Revisiting Censorship In the Wake Of “Nickel And Dimed..”

The dust up in Bedford over the Book ‘Nickel and Dimed’ continues to linger in the local news–which reminded me that back in 2009 we had a similar situation in the sleepy town of Litchfield where  comments by locals and students emerged in defense of the material on the grounds that its exclusion would constitute book banning and or violate protected free speech rights.

This was (and is), of course, total rubbish.

So I wrote at least two articles on the subject back in 2009, this one–from June 20, 2009 on the bankrupt educational-industrial culture that leads to this kind of moronic nonsense, and then a followup on censorship in general after a local ACLU lawyer felt the need to add her two cents.

What follows on the jump is my response, the article from July 5th, 2009–originally posted at NH Insider.  I believe it (and my comments in the previously mentioned post here) are equally relevant to what has transpired in Bedford over the past few weeks, and demonstrates a lack of understanding by the public (and progressives) of the differences between first amendment speech and censorship.  That this keeps coming up in the context of the public school curriculum is nothing short of ironic.

Barbra Keshen, writing for the Concord Monitor July 2nd, (regarding recent events in Litchfield) makes it clear that the ACLU, not parents or towns, are in the best position to decide what is suitable for our kids to read in school. As an attorney for the ACLU we can hardly blame her for her preferences.



Teachers are next appointed to this end; all in the name of protecting student exposure to a wide range of ideas and a diversity of political views, all likely ACLU approved.


But parents, it seems, do not fit into her prescription for presenting what she calls the multiple realities of pluralistic society.  I don’t know about you but that is not real big on my list of things I need  the school to teach my kids.  But assuming this is a necessary function of public education (as she does) parents we must assume lack the ability to fulfill this ‘need’  where it must therefore be a job for a government run school to do.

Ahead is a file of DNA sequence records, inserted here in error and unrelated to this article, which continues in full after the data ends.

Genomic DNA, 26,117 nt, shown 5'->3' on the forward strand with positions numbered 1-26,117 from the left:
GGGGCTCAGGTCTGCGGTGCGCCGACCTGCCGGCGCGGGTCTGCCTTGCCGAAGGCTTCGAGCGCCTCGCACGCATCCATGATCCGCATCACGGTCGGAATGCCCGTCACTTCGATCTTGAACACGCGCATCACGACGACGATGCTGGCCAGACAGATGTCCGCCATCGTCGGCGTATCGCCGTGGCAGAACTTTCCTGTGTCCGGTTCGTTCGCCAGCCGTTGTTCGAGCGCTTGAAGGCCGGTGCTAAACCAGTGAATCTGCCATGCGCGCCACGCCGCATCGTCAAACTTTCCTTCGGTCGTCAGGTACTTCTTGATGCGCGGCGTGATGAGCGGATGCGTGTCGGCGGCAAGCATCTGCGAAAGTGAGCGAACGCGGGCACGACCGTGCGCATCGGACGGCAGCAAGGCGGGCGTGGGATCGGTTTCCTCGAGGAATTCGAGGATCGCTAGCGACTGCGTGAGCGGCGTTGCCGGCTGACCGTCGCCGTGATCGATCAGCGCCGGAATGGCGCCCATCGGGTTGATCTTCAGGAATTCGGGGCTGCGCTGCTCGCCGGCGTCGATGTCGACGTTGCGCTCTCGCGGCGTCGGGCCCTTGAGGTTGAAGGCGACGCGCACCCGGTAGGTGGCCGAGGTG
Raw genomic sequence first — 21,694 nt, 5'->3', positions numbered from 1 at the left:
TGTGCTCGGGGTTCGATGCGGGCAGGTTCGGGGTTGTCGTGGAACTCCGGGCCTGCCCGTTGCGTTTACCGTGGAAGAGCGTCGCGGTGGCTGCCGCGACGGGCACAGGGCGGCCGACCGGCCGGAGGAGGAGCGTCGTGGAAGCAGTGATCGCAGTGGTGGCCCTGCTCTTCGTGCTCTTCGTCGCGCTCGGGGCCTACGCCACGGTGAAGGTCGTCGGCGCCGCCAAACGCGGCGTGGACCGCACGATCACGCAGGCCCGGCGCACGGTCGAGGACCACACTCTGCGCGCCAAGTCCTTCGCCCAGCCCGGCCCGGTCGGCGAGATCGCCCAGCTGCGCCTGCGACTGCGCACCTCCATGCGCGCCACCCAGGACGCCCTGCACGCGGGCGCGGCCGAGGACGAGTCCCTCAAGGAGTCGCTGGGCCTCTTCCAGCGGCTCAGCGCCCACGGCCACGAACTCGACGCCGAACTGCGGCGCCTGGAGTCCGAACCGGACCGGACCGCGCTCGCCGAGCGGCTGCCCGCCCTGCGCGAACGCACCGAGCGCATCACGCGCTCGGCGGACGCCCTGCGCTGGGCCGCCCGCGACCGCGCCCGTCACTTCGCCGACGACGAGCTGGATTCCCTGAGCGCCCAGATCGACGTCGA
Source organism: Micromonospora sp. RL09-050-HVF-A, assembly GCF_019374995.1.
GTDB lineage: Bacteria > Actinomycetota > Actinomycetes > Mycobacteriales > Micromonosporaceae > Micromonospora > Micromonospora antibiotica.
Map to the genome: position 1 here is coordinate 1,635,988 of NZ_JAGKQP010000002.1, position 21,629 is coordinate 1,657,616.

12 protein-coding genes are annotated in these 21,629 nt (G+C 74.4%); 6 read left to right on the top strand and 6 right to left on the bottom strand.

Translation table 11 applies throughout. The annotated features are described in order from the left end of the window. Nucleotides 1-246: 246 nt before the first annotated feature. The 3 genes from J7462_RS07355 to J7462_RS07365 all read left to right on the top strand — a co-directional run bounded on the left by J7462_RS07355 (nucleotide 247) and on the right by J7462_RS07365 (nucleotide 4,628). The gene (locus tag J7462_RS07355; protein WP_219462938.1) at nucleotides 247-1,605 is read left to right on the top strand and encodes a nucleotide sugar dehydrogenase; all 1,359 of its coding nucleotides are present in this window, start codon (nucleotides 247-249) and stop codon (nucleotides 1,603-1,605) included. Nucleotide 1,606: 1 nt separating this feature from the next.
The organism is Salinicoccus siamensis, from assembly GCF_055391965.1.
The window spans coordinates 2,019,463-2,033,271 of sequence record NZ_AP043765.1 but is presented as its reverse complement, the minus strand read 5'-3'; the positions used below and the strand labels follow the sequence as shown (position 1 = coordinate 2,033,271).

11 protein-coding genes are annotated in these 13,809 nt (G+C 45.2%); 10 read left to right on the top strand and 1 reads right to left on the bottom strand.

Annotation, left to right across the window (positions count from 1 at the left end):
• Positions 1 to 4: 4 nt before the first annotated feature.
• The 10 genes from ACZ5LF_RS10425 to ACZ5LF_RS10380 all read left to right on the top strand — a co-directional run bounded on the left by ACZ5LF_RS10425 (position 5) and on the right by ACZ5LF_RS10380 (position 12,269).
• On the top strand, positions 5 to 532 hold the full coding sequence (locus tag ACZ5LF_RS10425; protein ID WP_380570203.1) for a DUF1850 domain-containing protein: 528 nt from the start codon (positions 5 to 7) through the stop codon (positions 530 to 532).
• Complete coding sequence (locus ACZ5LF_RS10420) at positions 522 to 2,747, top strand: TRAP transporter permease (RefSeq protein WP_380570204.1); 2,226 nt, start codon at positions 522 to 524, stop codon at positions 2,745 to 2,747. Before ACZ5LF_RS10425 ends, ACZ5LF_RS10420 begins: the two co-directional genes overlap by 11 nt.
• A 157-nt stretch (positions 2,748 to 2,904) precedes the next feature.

The ACLU lawyer of course assumes too much and to defend her assumptions brandishes the politically polarizing buzz word censorship as if it were the little Dutch boy plugging up the free flowing expression of ideas through the dam of constitutional civil justice with his middle finger. But in this context censorship begins and ends with what the ACLU believes it is, which apparently trumps whatever parents believe is suitable for their children in the school they fund entirely with the fruits of their labors.


Most claims of censorship tend to focus on the presumption that any particular limitation violates our constitutional right to free speech. This is (of course) almost entirely the fault of the ACLU which has fought to expand the umbrella of what is meant by “free speech" to things that have nothing whatsoever to do with protecting the right to publicly object to the acts or interests of government without fear of oppression; the kind of thinking where a picture of a man with a bull whip in his ass is necessary to prevent the advance of tyranny, or where refusing public funding through the NEA to a woman who plays with her vagina on stage would bring the downfall of democracy.


This kind of thinking seeps into the collective unconscious where it promulgates retarded notions in the minds of students and parents alike, not just about what censorship and free speech are, but who is entitled to each and under what terms.


Contrast that with these quotes from Justice Story, a Supreme Court Justice from 1811 to 1836, and an eminent constitutional scholar with personal knowledge of the true nature and civic responsibility to free speech and the first amendment.